Today’s Climate: January 4, 2010

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UK Prime Minister: Climate Change Deal Still Possible (Reuters)

British Prime Minister Gordon Brown says he has an idea for moving forward with a global agreement to combat climate change in spite of the limited results of last month’s Copenhagen meeting.

Sun, Wind, Wave: EU Unites on Renewable Energy Grid (Guardian)

Europe’s first electricity grid dedicated to renewable power will become a political reality this month, as nine countries formally draw up plans to link their clean energy projects around the North Sea.

Environmental Refugees Unable to Return Home (New York Times)

Natural calamities have plagued humanity for generations. Now, with the prospect of worsening climate conditions over the next few decades, experts on migration say tens of millions more people in the developing world could be on the move because of disasters.

China Oil Spill Threatens Source of Drinking Water for Millions (Time)

An estimated 40,000 gallons of diesel fuel spilled from a China National Petroleum Corp. pipeline, some of it reaching two tributaries of the Yellow River, a drinking water source for millions.

TVA Eyes Natural Gas Over Coal for Power (Tennessean)

TVA chief executive Tom Kilgore says the federal power producer is ready to start using more natural gas as it gets away from burning so much carbon-producing coal to make electricity.

Use of Potentially Harmful Chemicals Kept Secret by Law (Washington Post)

The policy was designed to protect trade secrets in a highly competitive industry. But critics say the secrecy has made it impossible for regulators to control dangers or for consumers to know which toxic substances they might be exposed to.

Chesapeake, Total in $2.25B Shale Gas Deal (The Street)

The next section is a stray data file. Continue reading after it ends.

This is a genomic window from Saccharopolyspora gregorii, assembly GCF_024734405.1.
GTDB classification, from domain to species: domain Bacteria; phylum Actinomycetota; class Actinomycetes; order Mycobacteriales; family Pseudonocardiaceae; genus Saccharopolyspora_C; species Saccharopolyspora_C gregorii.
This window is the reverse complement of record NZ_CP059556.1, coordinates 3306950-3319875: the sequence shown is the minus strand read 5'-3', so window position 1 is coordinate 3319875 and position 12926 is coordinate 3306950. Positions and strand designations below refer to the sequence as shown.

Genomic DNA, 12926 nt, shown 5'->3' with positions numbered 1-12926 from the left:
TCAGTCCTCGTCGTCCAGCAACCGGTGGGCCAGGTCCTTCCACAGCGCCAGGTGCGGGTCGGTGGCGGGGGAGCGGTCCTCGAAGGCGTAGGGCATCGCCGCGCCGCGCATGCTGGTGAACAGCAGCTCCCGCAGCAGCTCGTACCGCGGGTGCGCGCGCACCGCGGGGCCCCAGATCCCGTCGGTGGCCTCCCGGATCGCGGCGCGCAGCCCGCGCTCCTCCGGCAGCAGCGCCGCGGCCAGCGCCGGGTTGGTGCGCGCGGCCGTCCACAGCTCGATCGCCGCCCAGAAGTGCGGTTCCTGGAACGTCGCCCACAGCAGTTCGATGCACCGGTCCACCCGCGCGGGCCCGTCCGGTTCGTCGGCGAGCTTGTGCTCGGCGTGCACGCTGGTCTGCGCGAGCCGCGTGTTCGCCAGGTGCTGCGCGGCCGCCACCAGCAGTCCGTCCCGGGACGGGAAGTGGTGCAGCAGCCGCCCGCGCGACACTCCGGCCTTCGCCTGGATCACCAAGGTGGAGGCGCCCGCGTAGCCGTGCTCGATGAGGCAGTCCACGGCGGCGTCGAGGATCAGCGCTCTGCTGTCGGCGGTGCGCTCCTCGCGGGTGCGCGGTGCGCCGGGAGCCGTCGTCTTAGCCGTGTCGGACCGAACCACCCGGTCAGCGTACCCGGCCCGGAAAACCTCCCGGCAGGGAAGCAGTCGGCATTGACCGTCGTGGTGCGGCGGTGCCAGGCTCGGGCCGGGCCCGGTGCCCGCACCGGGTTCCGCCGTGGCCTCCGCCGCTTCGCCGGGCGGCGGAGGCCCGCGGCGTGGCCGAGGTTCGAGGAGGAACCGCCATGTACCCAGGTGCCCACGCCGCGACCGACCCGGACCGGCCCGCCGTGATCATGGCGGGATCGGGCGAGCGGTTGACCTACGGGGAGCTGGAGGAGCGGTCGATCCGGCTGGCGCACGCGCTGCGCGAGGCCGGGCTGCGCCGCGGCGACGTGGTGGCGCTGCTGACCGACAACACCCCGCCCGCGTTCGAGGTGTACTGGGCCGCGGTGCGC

Chesapeake Energy says a U.S. unit of France’s Total will acquire a 25% interest in Chesapeake’s upstream Barnett Shale assets in a $2.25 billion joint venture.

Taiwan Tower, Once World’s Tallest, Seeks to be Greenest (Reuters)

Outdone by a tower extending over 800 meters in Dubai, the world’s former tallest building, Taipei 101, wants to become the highest green structure, a spokesman says.

Canadian Poll Shows Regional Split Over Climate Concern (Toronto Sun)

More than half of Canadians believe greenhouse gases produced by human activity are a key factor spurring climate change, and they say the planet is in peril if significant action isn’t taken soon. But the survey’s regional results, particularly in tar sands country, highlight a dilemma for policymakers.

New Hawaii Law Requires Solar Hot Water Heaters (KITV)

A new state law in Hawaii requires new homes to have solar hot water heaters. "Currently, one in four homes use solar. We need that number to 100 percent," says Blue Planet Foundation.

Efficient TVs to Electric Cars: Major Trade Shows Highlight Efficiency (Greentech)

Two of the biggest technology trade shows — CES and the North American International Auto Show — take place later this month, and energy efficiency and green will be lurking themes at both.

Sharp, Enel, STMicro to Jointly Make Solar Cells (Reuters)

Japan’s Sharp said it will set up a joint venture with Enel and STMicroelectronics to make solar cells in Italy, in a bid to further tap the strong growth potential of renewable energy sources.

10 Former Politicians with Connections to Green Tech (Earth2Tech)

Former cabinet members back to the Reagan administration have joined the boards of green tech startups in recent years, particularly former Department of Energy secretaries.

Pope’s Peace Message Focuses on Environment (CNN)

Pope Benedict XVI championed the environment in the Vatican’s annual World Day of Peace message at the start of the new year titled "If You Want to Cultivate Peace, Protect Creation."

‘Climate Pilots’ Model Lower-Carbon Lifestyles (Washington Post)

If Americans really take the plunge and enter a carbon-constrained world, it might look a little like the homes of three Virginia “climate pilots,” participants in a Swedish experiment aimed at helping U.S. citizens understand that a lifestyle that curbs greenhouse-gas emissions is not necessarily oppressive, just different.